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HK part of West's war against China, says Malaysian journalist

By Shadow Li | chinadaily.com.cn | Updated: 2020-07-29 12:15

Veteran Malaysian journalist Wong Chun Wai says Hong Kong has become a chess piece as the West escalates its biased narrative to wage a "new Cold War" against China.

Wong, former chief editor at Star Media Group Berhad, a leading Malaysian news company, said this modern warfare against China is perpetrated by various means, including foreign intervention that runs through financial institutions, economic sanctions, and inflamed narratives to twist public opinion.

Obviously, the West can't invade China as it did in the past, so it has built anti-China narratives, using propaganda and sponsoring subversion, Wong said.

Hong Kong, like the Tibet and Xinjiang Uygur autonomous regions, has become part of the narrative to "build the anger against China", he said.

These narratives were created through Western media's "slanted reporting" about what happened in Hong Kong during last year's social unrest, he said.

The way BBC and CNN covered the Hong Kong demonstrations was blatantly slanted; the rioters, who smashed property, set fires and attacked innocent bystanders, were portrayed as heroes fighting for democracy, he said.

Wong, a frequent visitor to Hong Kong, was caught up in the chaos when he visited the city last year during some of the worst street violence.

"It was terribly inconvenient for me as a traveler and as a tourist, because travel by train was disrupted. Going off to the airport was disrupted", Wong recalled. "It was really a nuisance. It was no good for Hong Kong's economy. It was no good for tourism".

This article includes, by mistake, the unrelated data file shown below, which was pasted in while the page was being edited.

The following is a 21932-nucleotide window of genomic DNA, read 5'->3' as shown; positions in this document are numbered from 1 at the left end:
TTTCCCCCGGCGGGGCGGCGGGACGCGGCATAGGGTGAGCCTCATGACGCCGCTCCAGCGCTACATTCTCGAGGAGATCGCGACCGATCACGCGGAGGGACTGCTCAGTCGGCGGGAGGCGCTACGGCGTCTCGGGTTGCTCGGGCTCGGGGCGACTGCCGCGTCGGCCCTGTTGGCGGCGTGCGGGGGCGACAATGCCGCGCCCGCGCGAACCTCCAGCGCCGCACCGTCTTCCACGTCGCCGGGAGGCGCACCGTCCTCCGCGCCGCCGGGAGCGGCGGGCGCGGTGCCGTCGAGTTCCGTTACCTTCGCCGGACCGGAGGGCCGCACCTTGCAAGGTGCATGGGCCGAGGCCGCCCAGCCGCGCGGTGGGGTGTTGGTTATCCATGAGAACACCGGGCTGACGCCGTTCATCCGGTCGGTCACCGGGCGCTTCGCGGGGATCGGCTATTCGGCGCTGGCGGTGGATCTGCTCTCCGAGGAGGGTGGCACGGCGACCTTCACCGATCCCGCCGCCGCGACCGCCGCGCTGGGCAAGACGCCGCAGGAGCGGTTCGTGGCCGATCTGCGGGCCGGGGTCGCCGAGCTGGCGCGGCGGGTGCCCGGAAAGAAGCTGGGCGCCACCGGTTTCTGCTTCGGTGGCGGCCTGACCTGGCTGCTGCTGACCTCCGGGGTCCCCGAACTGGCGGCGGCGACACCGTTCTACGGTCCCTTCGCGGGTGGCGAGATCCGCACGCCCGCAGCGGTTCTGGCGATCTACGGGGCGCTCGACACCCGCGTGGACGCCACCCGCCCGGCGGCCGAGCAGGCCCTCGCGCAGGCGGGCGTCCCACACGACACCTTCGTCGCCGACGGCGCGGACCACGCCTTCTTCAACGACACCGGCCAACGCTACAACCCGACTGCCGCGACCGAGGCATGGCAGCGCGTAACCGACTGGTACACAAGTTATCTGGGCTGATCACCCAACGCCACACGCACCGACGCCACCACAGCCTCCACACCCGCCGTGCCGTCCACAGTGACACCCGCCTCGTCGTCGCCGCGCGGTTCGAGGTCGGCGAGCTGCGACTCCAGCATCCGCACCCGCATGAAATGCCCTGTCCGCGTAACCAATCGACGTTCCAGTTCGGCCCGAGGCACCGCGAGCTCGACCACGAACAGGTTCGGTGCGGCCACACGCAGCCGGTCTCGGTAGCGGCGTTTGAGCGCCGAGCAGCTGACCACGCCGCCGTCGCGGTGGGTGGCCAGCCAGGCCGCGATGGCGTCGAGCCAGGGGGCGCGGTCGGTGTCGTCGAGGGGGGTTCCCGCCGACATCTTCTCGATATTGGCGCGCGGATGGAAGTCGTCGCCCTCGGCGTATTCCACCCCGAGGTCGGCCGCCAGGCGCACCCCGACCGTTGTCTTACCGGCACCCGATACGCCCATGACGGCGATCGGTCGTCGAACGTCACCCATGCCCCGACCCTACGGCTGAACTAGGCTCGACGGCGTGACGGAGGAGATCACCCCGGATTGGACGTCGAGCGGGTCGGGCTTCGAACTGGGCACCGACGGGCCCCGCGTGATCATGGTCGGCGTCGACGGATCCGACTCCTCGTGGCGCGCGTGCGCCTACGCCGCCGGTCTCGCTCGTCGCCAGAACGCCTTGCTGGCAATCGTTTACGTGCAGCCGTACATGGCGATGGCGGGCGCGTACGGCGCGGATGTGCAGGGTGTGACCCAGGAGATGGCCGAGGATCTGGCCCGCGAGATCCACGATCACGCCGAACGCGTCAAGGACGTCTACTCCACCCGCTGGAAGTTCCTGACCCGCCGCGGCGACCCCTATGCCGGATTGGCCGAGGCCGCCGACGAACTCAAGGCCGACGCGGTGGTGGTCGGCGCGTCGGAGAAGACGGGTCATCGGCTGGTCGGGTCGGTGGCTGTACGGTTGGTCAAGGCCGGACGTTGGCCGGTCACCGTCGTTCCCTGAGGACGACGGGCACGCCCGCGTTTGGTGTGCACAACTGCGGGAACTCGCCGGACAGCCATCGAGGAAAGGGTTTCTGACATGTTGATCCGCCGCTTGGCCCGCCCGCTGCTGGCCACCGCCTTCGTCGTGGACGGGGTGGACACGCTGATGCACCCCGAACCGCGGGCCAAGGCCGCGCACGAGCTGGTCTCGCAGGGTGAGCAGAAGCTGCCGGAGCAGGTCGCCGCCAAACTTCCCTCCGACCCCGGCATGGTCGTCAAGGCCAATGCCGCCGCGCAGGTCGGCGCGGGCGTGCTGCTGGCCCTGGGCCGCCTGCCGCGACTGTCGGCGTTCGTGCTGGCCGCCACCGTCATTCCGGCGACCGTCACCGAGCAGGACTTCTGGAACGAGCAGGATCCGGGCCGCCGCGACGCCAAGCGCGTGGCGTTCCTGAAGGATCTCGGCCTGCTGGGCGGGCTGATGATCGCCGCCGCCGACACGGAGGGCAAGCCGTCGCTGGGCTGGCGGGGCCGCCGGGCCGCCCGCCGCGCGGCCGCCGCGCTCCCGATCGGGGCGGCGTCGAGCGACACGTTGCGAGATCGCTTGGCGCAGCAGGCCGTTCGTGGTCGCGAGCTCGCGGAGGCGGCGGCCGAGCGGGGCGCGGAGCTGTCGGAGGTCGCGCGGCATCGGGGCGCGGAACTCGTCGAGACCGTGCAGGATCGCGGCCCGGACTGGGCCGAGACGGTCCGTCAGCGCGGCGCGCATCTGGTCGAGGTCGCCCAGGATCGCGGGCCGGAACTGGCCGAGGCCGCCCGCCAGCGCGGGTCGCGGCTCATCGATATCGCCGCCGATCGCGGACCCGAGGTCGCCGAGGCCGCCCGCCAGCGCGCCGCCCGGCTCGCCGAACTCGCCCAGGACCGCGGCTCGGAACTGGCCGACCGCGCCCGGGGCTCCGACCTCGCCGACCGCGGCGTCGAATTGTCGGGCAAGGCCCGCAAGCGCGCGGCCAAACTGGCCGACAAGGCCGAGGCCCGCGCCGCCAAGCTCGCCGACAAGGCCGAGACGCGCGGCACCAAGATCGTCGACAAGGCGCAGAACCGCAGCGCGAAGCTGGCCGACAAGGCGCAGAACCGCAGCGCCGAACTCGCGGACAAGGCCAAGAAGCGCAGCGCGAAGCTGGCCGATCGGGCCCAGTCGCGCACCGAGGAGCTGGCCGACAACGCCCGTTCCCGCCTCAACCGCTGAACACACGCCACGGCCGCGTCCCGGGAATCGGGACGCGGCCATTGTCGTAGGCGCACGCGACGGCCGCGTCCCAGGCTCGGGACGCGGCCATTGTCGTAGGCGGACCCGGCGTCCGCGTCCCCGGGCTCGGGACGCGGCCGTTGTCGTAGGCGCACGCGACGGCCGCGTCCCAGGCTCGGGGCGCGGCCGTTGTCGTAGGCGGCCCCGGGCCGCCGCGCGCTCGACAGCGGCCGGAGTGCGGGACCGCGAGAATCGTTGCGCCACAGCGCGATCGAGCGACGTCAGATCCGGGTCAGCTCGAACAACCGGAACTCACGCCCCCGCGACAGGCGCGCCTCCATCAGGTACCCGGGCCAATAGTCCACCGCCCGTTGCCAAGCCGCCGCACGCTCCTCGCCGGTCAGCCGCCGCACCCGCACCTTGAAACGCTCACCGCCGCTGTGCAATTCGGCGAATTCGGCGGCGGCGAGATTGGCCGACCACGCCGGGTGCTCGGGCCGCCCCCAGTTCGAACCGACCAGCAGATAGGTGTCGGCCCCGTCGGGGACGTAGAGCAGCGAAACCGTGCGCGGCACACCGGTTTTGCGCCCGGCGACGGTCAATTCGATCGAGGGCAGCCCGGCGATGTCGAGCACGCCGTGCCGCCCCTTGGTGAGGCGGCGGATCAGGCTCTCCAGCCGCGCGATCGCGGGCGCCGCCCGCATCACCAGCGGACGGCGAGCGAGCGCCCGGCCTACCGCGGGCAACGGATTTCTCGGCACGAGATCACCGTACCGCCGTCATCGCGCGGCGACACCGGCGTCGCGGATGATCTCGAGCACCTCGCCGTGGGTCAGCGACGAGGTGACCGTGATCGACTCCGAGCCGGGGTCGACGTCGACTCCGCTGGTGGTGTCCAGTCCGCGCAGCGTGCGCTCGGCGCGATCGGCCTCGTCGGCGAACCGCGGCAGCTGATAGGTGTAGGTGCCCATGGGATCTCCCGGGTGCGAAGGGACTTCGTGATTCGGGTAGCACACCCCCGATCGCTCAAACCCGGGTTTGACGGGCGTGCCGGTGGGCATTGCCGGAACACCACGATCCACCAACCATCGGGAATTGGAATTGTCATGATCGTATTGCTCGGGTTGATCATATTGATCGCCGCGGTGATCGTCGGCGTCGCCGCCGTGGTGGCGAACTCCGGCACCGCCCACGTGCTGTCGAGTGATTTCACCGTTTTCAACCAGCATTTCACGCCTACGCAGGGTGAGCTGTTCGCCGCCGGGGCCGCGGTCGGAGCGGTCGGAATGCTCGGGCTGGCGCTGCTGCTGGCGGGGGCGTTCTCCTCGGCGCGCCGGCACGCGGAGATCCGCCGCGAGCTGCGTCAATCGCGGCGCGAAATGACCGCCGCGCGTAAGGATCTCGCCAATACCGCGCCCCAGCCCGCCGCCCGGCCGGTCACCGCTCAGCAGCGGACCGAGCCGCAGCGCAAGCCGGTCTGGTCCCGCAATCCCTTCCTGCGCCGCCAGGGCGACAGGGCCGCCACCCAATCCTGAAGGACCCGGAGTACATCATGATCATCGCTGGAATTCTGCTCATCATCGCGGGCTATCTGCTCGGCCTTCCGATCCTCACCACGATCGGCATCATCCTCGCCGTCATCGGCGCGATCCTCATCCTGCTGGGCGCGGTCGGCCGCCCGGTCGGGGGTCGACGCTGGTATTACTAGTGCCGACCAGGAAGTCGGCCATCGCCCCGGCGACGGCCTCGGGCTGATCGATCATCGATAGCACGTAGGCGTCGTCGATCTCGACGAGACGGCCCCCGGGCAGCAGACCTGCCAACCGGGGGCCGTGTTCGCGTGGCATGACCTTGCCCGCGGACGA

An MTR exit in Central is engulfed in flames when rioters set it on fire on Sept 8. Anti-government demonstrators launched a year of street violence in the city after the now-withdrawn extradition bill was introduced. [PHOTO / CHINA DAILY]

With the enactment of the National Security Law, Wong said he will feel much safer if he comes to Hong Kong, knowing that he will probably not encounter violence on the streets.

The law, which came into effect on June 30, criminalizes four activities, including collusion with foreign or external forces. Some Western countries issued fierce condemnations of the law and imposed sanctions on Hong Kong.

The United States has revoked Hong Kong's special trading status, with threats to sanction officials tasked with drafting or enforcing the National Security Law. The United Kingdom has proposed a path to citizenship for Hong Kong's British National (Overseas) passport holders. It also suspended its extradition agreement with the city.

Wong is skeptical about the citizenship offers from the UK and Australia. People in these places are unlikely to approve of having more foreigners coming in, not to mention the anti-China sentiment brewing in Australia, he said.


The West's narrative on the National Security Law is another exercise of foreign intervention that shows double standards and hypocrisy, Wong said, citing the many safeguards built into law by the US and its allies to protect their own national interests.

The extraordinary attention given to Hong Kong is directed at China, he said. Hong Kong seems a perfect target, because, conveniently, a group of young people took to the streets.

In Wong's opinion, Hong Kong — a free port with no national security safeguards — had been well-positioned as the listening post for the West to keep a close watch on the Chinese mainland. They would not have enjoyed such latitude operating from the mainland.

"So Hong Kong is the nearest point for them to operate" from, Wong said.

This all comes down to the West's fear of China's growing influence and fear of losing its own dominance, the veteran reporter said, as the inflammatory narratives have been created to slow down China's momentum.

Wong believes the campaign against China will be stepped up, as "unfortunately politics have come into play" as US President Donald Trump aims for reelection in November.

It is quite regrettable because it is important for the US and China to work together as both are strong players, Wong said, adding it is in the interest of both countries to work together.

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